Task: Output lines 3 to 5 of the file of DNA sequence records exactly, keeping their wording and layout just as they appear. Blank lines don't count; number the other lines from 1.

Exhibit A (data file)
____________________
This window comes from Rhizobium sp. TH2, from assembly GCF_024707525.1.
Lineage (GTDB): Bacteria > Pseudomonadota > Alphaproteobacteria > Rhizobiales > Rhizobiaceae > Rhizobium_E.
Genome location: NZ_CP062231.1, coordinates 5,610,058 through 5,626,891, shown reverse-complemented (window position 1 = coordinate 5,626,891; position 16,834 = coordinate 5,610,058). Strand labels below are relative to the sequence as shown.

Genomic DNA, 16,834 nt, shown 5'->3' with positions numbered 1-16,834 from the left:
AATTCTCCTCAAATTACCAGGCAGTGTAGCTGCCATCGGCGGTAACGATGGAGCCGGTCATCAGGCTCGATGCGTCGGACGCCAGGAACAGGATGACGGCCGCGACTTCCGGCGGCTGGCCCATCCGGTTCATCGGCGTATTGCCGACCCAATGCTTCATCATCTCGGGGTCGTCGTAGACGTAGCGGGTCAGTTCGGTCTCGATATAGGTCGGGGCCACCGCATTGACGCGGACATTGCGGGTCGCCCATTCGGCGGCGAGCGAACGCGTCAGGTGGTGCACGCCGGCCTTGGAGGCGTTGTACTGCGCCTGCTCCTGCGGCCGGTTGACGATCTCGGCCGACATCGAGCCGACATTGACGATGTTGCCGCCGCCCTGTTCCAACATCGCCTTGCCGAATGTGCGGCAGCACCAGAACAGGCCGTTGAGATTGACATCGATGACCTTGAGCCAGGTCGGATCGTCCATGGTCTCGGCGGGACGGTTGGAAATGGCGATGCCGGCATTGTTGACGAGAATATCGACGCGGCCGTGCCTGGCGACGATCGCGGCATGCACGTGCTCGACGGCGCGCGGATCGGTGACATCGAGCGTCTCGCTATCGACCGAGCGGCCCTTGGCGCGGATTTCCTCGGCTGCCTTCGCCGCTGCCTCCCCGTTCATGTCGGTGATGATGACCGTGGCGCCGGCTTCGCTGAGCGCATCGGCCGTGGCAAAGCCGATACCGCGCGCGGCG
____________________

Genome location: NZ_CP062231.1, coordinates 5,610,058 through 5,626,891, shown reverse-complemented (window position 1 = coordinate 5,626,891; position 16,834 = coordinate 5,610,058). Strand labels below are relative to the sequence as shown.

Genomic DNA, 16,834 nt, shown 5'->3' with positions numbered 1-16,834 from the left:
AATTCTCCTCAAATTACCAGGCAGTGTAGCTGCCATCGGCGGTAACGATGGAGCCGGTCATCAGGCTCGATGCGTCGGACGCCAGGAACAGGATGACGGCCGCGACTTCCGGCGGCTGGCCCATCCGGTTCATCGGCGTATTGCCGACCCAATGCTTCATCATCTCGGGGTCGTCGTAGACGTAGCGGGTCAGTTCGGTCTCGATATAGGTCGGGGCCACCGCATTGACGCGGACATTGCGGGTCGCCCATTCGGCGGCGAGCGAACGCGTCAGGTGGTGCACGCCGGCCTTGGAGGCGTTGTACTGCGCCTGCTCCTGCGGCCGGTTGACGATCTCGGCCGACATCGAGCCGACATTGACGATGTTGCCGCCGCCCTGTTCCAACATCGCCTTGCCGAATGTGCGGCAGCACCAGAACAGGCCGTTGAGATTGACATCGATGACCTTGAGCCAGGTCGGATCGTCCATGGTCTCGGCGGGACGGTTGGAAATGGCGATGCCGGCATTGTTGACGAGAATATCGACGCGGCCGTGCCTGGCGACGATCGCGGCATGCACGTGCTCGACGGCGCGCGGATCGGTGACATCGAGCGTCTCGCTATCGACCGAGCGGCCCTTGGCGCGGATTTCCTCGGCTGCCTTCGCCGCTGCCTCCCCGTTCATGTCGGTGATGATGACCGTGGCGCCGGCTTCGCTGAGCGCATCGGCCGTGGCAAAGCCGATACCGCGCGCGGCG